Specialty Floor Types
Repair & Care Of Floors
Installing Carpet Against Wood Floors
Knowing the proper way to tuck carpet against new hardwood floors can make the difference from not only appearance but avoiding a trip hazard. If you've decided on keeping the existing carpet in some areas where it meets up with the wood floor, here are some pointers for you.
First, when removing the old make sure both the carpet and carpet padding extend over the area where the two floor coverings will meet when you begin ripping up the old carpet. There's nothing worse than finding your rushed tear out job has the carpet a half inch short of the hardwood. Our suggestion; allow a good four inches of carpet past the middle of the door when it is closed.
Professional carpet installers typically run a seam that connects two pieces in the center of the doorway. This was the case here as well. Cutting through carpet seams can be a real bugger if you don't have the proper tools. Special carpet cutting blades should be used for this job. Be careful, the blades are extremely sharp.
Attaching The Carpet Tack Strip
Next step is attaching the carpet strip near the finished wood floor. You may be wondering; where's the threshold? Better quality hardwood installations don't require thresholds unless it's a floating floor. A sleeker looking appearance is hardwood without transitions against carpeted areas.
Carpet tack strip comes in basically two varieties. One is designed for installation on concrete and the other for wood subfloors. The only difference is the type of nails. Concrete tack strip uses hardened steel nails that can penetrate concrete.
When installing the strip, fold back the carpet and pad so it's out of the way and place the strip approximately 1/2" away from the finished wood floor. For thinner carpet you may want to place it closer and vice versa for thicker carpeting. The gap (gulley) is where the end of the cut carpeting will tuck into.
Often this can be the most daunting part of the job because there may be limited work room, and you certainly don't want to ding up that brand new floor! You may want to practice a few times in another area just to get the hang of it. Considering the concrete nails are only about 3/4 of one inch long it only takes a few whacks to send them home.
Good job, now we're onto the next step; cutting back the carpet padding. Unfortunately we don't have a good close-up of this one but you want to fold the padding back over the recently installed tack strip. With a sharp carpet blade cut the padding back about 1/4" inch from the tack strip. Cutting too much away can leave a telegraph effect in the carpet over time with wear and cutting too long can have an effect on the carpet staying stretched on the pins of the tack strip. With the right blade it should cut through quite easily.
Using The Knee Kicker
Ah, that ugly looking knee buster is next! It should be noted, the carpet kicker should not be used to stretch large areas of carpet. Backing up to the point of when the carpet was removed. It's wise to keep as much stretch as possible in all existing areas where the carpet will remain, unless you plan on the services of a professional installer to handle finishing off the carpet.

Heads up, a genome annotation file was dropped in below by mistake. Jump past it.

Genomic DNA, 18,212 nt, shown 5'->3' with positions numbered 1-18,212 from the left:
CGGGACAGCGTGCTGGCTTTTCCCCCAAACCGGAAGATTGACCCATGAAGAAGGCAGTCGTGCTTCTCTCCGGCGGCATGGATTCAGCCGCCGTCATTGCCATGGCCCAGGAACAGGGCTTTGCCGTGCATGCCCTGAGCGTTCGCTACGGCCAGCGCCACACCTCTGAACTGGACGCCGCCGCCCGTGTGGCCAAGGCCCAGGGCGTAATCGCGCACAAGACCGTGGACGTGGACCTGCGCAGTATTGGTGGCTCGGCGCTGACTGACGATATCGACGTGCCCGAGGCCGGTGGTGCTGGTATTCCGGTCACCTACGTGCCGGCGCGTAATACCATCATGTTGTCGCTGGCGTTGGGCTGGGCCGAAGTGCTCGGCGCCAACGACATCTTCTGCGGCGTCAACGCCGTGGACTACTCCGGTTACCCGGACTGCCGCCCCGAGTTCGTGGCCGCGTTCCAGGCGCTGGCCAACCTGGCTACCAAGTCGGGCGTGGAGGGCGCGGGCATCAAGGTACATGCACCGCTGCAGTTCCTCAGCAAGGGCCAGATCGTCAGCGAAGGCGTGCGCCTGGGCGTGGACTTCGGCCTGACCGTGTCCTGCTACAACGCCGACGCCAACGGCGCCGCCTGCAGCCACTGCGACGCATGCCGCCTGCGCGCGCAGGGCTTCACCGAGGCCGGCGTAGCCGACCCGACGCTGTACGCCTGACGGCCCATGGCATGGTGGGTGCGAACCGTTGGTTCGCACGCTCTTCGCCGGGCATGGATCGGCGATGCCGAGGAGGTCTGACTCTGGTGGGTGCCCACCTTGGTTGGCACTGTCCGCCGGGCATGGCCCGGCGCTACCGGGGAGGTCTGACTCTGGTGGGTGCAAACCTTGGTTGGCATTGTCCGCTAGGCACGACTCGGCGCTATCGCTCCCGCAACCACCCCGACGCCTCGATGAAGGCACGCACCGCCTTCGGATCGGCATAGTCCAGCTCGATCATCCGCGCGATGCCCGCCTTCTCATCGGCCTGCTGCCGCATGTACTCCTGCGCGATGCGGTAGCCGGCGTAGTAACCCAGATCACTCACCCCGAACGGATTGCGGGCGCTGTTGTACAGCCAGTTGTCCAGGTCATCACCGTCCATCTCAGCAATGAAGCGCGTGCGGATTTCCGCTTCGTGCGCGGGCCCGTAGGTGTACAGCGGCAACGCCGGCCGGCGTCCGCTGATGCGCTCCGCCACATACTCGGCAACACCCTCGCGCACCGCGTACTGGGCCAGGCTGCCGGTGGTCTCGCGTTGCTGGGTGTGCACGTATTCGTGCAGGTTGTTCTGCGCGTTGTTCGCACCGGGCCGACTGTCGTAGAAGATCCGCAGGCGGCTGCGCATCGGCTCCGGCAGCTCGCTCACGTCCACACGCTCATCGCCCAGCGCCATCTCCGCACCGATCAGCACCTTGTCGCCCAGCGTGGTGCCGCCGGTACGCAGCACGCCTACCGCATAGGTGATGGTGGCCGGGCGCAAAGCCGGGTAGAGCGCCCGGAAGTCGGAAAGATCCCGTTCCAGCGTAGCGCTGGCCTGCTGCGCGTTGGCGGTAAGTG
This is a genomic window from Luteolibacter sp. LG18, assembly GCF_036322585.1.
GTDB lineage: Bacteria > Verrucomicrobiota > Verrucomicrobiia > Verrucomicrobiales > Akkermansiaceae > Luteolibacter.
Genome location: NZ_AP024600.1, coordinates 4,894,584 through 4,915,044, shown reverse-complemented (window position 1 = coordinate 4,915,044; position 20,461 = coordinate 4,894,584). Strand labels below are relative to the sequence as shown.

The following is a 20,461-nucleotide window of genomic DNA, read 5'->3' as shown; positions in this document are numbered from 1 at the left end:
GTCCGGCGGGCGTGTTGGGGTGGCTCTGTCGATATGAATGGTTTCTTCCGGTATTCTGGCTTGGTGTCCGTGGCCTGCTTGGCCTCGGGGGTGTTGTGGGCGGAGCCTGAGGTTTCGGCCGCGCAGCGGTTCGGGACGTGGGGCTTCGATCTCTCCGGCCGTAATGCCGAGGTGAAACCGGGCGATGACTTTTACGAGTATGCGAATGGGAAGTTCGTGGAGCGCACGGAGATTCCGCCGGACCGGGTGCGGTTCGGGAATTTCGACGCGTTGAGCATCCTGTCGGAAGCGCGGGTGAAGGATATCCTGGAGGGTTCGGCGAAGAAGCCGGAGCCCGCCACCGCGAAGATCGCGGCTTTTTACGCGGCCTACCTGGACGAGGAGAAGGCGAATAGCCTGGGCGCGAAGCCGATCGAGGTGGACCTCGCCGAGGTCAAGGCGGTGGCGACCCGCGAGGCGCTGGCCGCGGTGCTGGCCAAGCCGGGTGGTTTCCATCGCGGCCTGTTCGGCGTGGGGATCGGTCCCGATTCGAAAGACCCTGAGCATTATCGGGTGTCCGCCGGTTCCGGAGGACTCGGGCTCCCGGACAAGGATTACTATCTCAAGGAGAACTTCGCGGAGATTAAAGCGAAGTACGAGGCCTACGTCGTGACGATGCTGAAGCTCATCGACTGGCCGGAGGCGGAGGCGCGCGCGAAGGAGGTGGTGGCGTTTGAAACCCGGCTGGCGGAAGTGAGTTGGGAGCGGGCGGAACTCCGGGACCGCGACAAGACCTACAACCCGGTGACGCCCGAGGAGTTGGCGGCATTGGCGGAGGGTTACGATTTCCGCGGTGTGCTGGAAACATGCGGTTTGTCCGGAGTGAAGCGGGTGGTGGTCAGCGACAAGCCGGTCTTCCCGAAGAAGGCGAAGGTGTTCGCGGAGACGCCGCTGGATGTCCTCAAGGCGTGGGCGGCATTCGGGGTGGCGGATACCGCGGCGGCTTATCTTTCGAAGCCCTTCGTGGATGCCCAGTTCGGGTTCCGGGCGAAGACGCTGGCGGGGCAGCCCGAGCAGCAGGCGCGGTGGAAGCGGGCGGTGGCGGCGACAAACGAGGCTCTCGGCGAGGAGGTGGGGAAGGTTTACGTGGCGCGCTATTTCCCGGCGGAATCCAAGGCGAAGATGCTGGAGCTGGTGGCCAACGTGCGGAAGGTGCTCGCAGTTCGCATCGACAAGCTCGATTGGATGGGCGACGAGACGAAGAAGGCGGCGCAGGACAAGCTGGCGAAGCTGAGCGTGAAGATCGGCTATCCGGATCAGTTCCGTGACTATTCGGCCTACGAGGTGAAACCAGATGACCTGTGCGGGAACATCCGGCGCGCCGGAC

If you haven't removed much of the stretched area, fold back the carpet over the tack strip while placing most of your weight with hand over the tack strip area. You don't have to kick hard to get the carpet nudged. Basically we just want a firm appearance on the other side of the hardwood.
While nudging, place pressure on the carpet so it hinges to the pins of the tack strip. Working right to left in this case nudging every four or five inches along the length of the door opening, keep the pressure on the tack strip area, making sure it has grabbed and stays there.
Set Those Tack Strip Pins So They Don't Hurt When Walking Over
Every installer is different and may have alternate methods of doing this project. I know, I've heard the insane bickering. Geez guys you're different and the results are the same, why bother?
In our case the installer has kicked/nudged the carpet from right to left in the doorway. For better assurance of keeping the stretch intact, the installer in this case rubs with pressure the blunt end of a clean hammer so the pins are hinged to the carpet and will not loosen.
Trimming The Carpet
Finally more tricky stuff, cutting the carpet to the correct length. I've seen guys do this different as well. From just placing the blade in the gulley and cutting straight across... to well...like I said they all do things differently. In our case the installer has notched out the middle of the carpet that overhangs the hardwood to begin cutting it back. This actually gives you more control rather than starting to cut at the door casing with limited room to actually start the cut.
How much to remove will depend on the thickness of the carpet and how much can be tucked into the gulley between the carpet strip and hardwood. In this case one quarter if an inch or so is actually left overlapping the hardwood; ideal for a good quality carpet tuck.
Some installers will add a bead of latex in the gulley before the next step. Latex will hold the rough cut end of the carpet intact much better, preventing possible fraying of ends and loosening of the edge in the gulley itself.
Trim back carpet
Our final step is tucking the carpet in between the tack strip and hardwood. Once again I've seen different tools used but the hook knife in my opinion looks to be the best tool for this job, but I'm not a carpet expert.